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Google Engineer Wins NSA Award, Then Says NSA Should Be Abolished 297

First time accepted submitter MetalliQaZ writes "Last week, Dr. Joseph Bonneau learned that he had won the NSA's first annual "Science of Security (SoS) Competition." The competition, which aims to honor the best 'scientific papers about national security' as a way to strengthen NSA collaboration with researchers in academia, honored Bonneau for his paper on the nature of passwords. And how did Bonneau respond to being honored by the NSA? By expressing, in an honest and bittersweet blog post, his revulsion at what the NSA has become: 'Simply put, I don't think a free society is compatible with an organisation like the NSA in its current form.'"
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Google Engineer Wins NSA Award, Then Says NSA Should Be Abolished

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  • Politicians .... (Score:5, Interesting)

    by Anonymous Coward on Sunday July 28, 2013 @08:51AM (#44405557)

    From the Winner of the prize:

    "And like many American citizens I’m ashamed we’ve let our politicians sneak the country down this path."

    From some of the politicians:

    Sen. Dianne Feinstein (D-Calif.) : "It’s called protecting America," Feinstein said at a Capitol Hill news conference.

    "Protecting America!" - that's right up there with "Think of the Children!"

    "Right now I think everyone should just calm down and understand this isn't anything that's brand new," Reid said.

    Al Gore
    In digital era, privacy must be a priority. Is it just me, or is secret blanket surveillance obscenely outrageous?

    Sen. Jeff Merkley (D-Ore.) said in a statement:

    "This type of secret bulk data collection is an outrageous breach of Americans’ privacy."

    Sen. Lindsey Graham (R-S.C.) said he was "glad" the NSA was collecting phone records.

    "I don’t mind Verizon turning over records to the government if the government is going to make sure that they try to match up a known terrorist phone with somebody in the United States," Graham said in an interview on "Fox and Friends."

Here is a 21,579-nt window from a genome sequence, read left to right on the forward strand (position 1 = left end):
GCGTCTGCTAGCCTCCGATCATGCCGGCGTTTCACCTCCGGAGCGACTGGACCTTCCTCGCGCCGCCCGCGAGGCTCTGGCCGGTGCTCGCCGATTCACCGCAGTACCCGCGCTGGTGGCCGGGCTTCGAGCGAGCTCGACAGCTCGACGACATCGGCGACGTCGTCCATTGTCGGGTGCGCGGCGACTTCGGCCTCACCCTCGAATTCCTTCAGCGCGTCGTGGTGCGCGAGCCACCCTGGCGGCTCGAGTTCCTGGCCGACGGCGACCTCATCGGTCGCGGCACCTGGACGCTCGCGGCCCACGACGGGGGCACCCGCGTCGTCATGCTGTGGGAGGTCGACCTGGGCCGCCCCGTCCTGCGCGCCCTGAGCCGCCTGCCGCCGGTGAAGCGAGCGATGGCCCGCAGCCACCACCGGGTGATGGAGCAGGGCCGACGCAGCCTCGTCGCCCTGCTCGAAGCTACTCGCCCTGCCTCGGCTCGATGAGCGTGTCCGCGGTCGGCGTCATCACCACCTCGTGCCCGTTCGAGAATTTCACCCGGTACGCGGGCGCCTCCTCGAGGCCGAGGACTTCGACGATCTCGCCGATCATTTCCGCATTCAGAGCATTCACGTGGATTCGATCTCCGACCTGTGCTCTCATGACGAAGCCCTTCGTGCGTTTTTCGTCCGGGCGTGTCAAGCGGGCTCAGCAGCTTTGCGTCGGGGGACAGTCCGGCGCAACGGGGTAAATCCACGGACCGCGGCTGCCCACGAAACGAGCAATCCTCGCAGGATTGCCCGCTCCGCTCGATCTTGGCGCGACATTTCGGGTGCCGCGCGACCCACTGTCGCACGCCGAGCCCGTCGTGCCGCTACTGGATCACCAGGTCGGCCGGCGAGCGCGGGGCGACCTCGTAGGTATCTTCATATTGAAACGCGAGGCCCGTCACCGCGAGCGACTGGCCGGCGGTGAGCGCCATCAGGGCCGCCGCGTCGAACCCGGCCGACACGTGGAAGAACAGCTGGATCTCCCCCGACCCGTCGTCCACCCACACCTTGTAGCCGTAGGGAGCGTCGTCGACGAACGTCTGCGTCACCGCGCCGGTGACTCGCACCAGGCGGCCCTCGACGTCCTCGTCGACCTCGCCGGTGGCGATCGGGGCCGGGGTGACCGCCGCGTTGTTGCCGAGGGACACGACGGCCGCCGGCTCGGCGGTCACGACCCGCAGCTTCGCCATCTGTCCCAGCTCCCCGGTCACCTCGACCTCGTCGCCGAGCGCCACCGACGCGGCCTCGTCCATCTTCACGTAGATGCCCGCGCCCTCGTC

The "Catbert" quote....

    Sen. Saxby Chambliss (R-Ga.) also claimed that reports of the NSA collecting phone records was "nothing particularly new."

    "Every member of the United States Senate has been advised of this," Chambliss said. "And to my knowledge we have not had any citizen who has registered a complaint relative to the gathering of this information."

    Bold mine. I think Saxby doesn't understand "secret surveillance" means.

    Senator Ted Cruz
    Disturbing pattern emerging. Govt wants your DNA, prayer content & records?

    And lastly, Mike Lee:

    Mike Lee
    #NSA surveillance of #Verizon cell phone records illustrates why I voted against Patriot Act

    I think everyone who said he was "UnAmerican" or UnPatriotic" should apologize.

  • Re:Bonneau's paper (Score:4, Interesting)

    by wmac1 ( 2478314 ) on Sunday July 28, 2013 @09:20AM (#44405655)

    Very good work of destroying the whole point of privacy. And who the fuck allowed him access to 70 million passwords? Google? Shame on google then.

  • by Nerdfest ( 867930 ) on Sunday July 28, 2013 @09:58AM (#44405855)